stress

noun
\ ˈstres How to pronounce stress (audio) \

Definition of stress

 (Entry 1 of 2)

1 : constraining force or influence: such as
a : a force exerted when one body or body part presses on, pulls on, pushes against, or tends to compress or twist another body or body part especially : the intensity of this mutual force commonly expressed in pounds per square inch
b : the deformation caused in a body by such a force
c : a physical, chemical, or emotional factor that causes bodily or mental tension and may be a factor in disease causation
d : a state resulting from a stress especially : one of bodily or mental tension resulting from factors that tend to alter an existent equilibrium job-related stress
e : strain, pressure the environment is under stress to the point of collapse— Joseph Shoben
2 : emphasis, weight lay stress on a point
3 archaic : intense effort or exertion
4 : intensity of utterance given to a speech sound, syllable, or word producing relative loudness
5a : relative force or prominence of sound in verse
b : a syllable having relative force or prominence

stress

verb
stressed; stressing; stresses

Definition of stress (Entry 2 of 2)

transitive verb

1 : to subject to physical or psychological stress stressing the equipment this traffic is stressing me out
2 : to subject to phonetic stress : accent
3 : to lay stress on : emphasize stressed the importance of teamwork

intransitive verb

: to feel stress stressing about the big exam often used with out

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Synonyms for stress

Synonyms: Noun

Synonyms: Verb

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Examples of stress in a Sentence

Noun She uses meditation as a way of reducing stress. Hormones are released into the body in response to emotional stress. She is dealing with the stresses of working full-time and going to school. He talked about the stresses and strains of owning a business. Carrying a heavy backpack around all day puts a lot of stress on your shoulders and back. To reduce the amount of stress on your back, bend your knees when you lift something heavy. The ship's mast snapped under the stress of high winds. measuring the effects of stresses on the material Verb The union stressed the need for stricter safety standards. The risks involved in the procedure should be stressed. Some people stress the second syllable of “harassment,” while others stress the first. When she said, “We need lots of money,” she stressed the word “lots.” It's not an important decision and it isn't worth stressing over.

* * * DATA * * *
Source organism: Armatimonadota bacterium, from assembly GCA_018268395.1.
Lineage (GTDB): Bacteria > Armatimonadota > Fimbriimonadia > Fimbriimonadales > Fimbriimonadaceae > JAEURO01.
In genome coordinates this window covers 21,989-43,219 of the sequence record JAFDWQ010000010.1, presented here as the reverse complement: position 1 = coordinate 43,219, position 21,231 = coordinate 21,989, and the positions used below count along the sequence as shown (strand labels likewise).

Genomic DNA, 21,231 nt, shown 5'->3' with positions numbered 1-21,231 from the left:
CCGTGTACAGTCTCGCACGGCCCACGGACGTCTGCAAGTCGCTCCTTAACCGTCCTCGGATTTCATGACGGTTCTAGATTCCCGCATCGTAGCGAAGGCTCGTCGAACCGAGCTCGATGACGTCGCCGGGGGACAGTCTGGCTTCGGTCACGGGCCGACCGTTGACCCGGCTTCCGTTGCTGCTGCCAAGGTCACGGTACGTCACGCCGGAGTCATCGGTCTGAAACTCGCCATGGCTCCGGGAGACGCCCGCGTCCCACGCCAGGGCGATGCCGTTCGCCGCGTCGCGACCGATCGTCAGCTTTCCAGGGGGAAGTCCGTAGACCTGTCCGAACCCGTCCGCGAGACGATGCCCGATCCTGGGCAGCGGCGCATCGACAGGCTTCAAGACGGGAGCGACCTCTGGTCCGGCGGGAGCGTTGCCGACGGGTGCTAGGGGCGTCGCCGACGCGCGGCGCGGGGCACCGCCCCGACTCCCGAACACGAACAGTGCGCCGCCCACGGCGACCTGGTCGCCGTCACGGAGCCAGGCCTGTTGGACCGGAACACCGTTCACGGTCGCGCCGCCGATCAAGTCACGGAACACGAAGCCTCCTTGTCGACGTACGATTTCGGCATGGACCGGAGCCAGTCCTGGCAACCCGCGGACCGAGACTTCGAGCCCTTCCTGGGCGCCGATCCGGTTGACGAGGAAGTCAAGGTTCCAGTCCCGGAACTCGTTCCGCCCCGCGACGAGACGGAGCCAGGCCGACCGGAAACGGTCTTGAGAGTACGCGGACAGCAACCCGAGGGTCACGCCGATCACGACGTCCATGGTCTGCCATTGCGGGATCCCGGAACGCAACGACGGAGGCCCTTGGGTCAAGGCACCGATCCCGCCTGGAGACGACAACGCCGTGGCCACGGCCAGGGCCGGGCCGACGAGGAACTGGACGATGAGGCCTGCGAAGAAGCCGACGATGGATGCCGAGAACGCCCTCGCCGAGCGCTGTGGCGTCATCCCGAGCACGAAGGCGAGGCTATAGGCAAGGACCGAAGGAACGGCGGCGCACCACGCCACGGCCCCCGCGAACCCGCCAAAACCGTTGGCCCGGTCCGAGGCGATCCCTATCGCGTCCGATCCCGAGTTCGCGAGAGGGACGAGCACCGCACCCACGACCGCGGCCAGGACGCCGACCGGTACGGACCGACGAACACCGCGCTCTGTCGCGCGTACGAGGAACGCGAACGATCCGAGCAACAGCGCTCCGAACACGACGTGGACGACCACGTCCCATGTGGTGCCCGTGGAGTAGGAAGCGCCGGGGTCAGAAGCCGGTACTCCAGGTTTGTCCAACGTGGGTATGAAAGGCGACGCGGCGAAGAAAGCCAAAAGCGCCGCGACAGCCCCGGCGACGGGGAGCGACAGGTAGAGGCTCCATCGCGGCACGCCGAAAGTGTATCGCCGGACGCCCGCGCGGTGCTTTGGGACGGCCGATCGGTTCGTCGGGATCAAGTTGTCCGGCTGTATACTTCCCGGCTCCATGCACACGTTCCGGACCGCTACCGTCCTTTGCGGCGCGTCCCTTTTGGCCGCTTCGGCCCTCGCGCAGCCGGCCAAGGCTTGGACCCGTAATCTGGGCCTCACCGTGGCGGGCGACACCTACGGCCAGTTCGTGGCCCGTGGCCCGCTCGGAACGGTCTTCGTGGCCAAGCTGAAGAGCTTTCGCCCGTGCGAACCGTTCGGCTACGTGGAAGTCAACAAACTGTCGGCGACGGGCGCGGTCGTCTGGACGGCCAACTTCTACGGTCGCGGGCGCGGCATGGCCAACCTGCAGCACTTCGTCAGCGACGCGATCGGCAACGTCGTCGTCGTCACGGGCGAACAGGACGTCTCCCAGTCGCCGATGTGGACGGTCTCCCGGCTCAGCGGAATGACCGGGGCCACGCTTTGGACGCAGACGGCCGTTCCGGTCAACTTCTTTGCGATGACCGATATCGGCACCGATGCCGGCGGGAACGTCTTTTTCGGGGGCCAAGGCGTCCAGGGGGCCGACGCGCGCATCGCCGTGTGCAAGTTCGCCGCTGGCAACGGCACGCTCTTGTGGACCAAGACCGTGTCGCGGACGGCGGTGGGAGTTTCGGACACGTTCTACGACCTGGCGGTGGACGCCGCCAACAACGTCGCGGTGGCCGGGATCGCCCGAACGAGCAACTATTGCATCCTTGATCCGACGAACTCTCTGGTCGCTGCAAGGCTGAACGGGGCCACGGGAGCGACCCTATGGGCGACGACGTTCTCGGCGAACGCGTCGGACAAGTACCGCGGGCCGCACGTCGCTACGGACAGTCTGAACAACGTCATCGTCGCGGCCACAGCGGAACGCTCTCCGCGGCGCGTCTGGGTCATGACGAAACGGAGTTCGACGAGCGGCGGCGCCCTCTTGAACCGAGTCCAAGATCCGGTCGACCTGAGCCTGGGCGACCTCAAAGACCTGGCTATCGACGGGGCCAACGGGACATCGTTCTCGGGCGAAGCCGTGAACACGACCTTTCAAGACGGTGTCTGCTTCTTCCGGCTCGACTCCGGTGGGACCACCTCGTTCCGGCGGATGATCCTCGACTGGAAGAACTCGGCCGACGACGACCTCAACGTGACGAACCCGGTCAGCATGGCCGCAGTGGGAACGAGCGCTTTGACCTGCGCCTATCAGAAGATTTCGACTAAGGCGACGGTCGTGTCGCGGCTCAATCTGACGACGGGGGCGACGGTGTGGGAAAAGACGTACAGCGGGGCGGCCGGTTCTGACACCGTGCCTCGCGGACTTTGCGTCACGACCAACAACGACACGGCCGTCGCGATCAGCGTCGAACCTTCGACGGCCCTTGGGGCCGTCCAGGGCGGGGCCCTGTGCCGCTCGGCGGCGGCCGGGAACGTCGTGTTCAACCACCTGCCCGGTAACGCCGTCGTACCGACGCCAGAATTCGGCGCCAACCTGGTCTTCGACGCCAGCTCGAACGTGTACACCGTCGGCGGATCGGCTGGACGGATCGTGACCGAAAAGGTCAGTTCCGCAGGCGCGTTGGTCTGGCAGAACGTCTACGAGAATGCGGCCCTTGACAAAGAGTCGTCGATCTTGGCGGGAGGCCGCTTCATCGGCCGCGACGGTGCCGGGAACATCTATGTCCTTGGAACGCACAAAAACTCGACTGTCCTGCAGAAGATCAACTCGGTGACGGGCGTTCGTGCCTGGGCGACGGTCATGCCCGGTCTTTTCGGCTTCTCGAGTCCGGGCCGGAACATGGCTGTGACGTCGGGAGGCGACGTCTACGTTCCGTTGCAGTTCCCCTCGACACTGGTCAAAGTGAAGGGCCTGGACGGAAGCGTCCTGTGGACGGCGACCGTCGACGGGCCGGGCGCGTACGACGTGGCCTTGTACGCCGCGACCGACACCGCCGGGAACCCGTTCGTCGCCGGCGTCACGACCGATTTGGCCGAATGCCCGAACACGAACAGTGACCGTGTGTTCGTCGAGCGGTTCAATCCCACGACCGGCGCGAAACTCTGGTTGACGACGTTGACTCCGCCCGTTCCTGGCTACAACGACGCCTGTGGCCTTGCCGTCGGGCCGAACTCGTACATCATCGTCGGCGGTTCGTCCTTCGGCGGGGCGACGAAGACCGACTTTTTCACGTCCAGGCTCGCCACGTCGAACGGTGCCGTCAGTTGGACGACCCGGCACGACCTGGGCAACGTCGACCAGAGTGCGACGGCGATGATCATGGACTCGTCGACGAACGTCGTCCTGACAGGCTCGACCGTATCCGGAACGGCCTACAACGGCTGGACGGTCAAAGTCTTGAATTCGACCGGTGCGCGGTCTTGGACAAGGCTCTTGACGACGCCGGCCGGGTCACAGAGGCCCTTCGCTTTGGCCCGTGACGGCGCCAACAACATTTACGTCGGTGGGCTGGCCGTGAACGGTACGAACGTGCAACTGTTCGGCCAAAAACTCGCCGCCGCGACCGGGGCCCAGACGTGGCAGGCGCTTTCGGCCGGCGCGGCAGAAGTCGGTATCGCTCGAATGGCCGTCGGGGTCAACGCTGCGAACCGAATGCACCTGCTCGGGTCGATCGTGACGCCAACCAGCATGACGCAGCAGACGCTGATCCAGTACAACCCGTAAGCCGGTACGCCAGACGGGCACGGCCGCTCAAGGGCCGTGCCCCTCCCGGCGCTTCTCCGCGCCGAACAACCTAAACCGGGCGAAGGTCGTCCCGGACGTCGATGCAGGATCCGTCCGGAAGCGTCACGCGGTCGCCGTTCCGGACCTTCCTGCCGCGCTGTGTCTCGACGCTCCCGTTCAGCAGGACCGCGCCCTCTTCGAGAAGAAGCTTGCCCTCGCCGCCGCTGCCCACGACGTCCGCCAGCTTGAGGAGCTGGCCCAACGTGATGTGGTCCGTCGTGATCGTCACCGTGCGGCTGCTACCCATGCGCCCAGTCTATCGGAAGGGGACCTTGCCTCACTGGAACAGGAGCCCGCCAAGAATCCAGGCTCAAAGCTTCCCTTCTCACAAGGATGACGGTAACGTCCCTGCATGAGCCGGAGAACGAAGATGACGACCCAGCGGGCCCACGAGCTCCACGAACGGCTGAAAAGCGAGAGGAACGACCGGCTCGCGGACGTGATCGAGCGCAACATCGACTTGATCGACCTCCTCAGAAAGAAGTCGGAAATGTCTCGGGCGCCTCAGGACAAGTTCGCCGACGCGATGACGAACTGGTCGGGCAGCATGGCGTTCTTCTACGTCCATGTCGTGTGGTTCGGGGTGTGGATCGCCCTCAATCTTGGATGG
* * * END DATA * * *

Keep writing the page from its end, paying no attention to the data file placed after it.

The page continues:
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Recent Examples on the Web: Noun But the oil market remains under severe stress, putting pressure on some of the world's top producers to take drastic action. Julia Horowitz, CNN, "Tesla's stock continues its meteoric rise with $129 jump," 4 Feb. 2020 Absolutely zero stress, no competition and smooth sailing as if the perfect spot was reserved just for you. Josh Linkner, Detroit Free Press, "How to find the best parking spot, every time, and unlock fresh possibility," 1 Feb. 2020 But in times of extraordinary stress, such as the virus outbreak, these systems swing into action nationwide. Washington Post, "The shunned: People from virus-hit city tracked, quarantined," 31 Jan. 2020 Many of the organoid cells showed signs of metabolic stress, the study demonstrated. Karen Weintraub, Scientific American, "“Mini Brains” Are Not like the Real Thing," 30 Jan. 2020 Most of the abnormalities caught in the scans don’t end up being cancer, which some doctors say ends up creating unnecessary stress, follow-up and sometimes procedures. Brianna Abbott, WSJ, "Lung-Cancer Screening Saves Heavy Smokers’ Lives, Study Finds," 29 Jan. 2020 Sticking with the ice water plunges and a specialized deep breathing technique is meant to balance your hormone levels, boost your energy, reduce stress, strengthen your immune response, and more. Elizabeth Gulino, refinery29.com, "Is The Goop Lab Right About The Healing Powers Of Ice Water Baths?," 27 Jan. 2020 The pressures of her conflicts with her parents and also the stresses of her daily life break into drama when Chantel begins a relationship with a suave young man named Tyrone (Kevin Thigpen). Richard Brody, The New Yorker, "The Still Astonishing “Just Another Girl on the I.R.T.”," 24 Jan. 2020 The study looked at other potential benefits, too, but concluded that there isn’t enough research to say with great certainty that meditation helps with stress, sleep, weight loss, or attention. Brierley Horton, al, "Health or Hype? Which alternative health trends are worth a try," 14 Jan. 2020 Recent Examples on the Web: Verb Price stressed the results reported Tuesday afternoon were accurate and there was a paper trail that will verify their validity. Tim Darnell, ajc, "Buttigieg, Sanders, Warren holding onto ‘3 tickets out of Iowa’ leads," 6 Feb. 2020 But Maguire stresses that the findings were purely observational and that there could be many reasons why this could be true. Meera Senthilingam, CNN, "When it comes to milk you should go full-fat, especially with kids," 4 Feb. 2020 Spencer stresses that influenza is far deadlier than the coronavirus. Melissa Chan, Time, "This Doctor Was Vilified After Contracting Ebola. Now He Sees History Repeating Itself With Coronavirus," 4 Feb. 2020 Duhaney stressed public safety is the city's top priority. Sharon Coolidge, Cincinnati.com, "Cincinnati's fire hydrants: If your house is burning, will the nearest hydrant help save it? No one really knows," 30 Jan. 2020 The speaker stressed that the $760 billion cost is for all five years, which leaves another $1.2 trillion in limbo if $2 trillion is the total cost. Jay Heflin, Washington Examiner, "House Democrats announce $760B infrastructure plan," 29 Jan. 2020 François stresses that his version of degrowth is not canonical. Aaron Timms, The New Republic, "Privacy Policy," 27 Jan. 2020 Olson stressed that the first women to attend Northwestern weren’t there to meet partners or socialize. Genevieve Bookwalter, chicagotribune.com, "New exhibit marks 150th anniversary of Northwestern University admitting women as students," 10 Dec. 2019 After Schnatter announced his donation to Simmons, the college's board chairman, Mark Lynn, and president, the Rev. Kevin Cosby, stressed that Schnatter's actions, not his words, should be the focus. Billy Kobin, The Courier-Journal, "From stock sales to divorce, Papa John's founder Schnatter has had plenty of plot twists," 6 Dec. 2019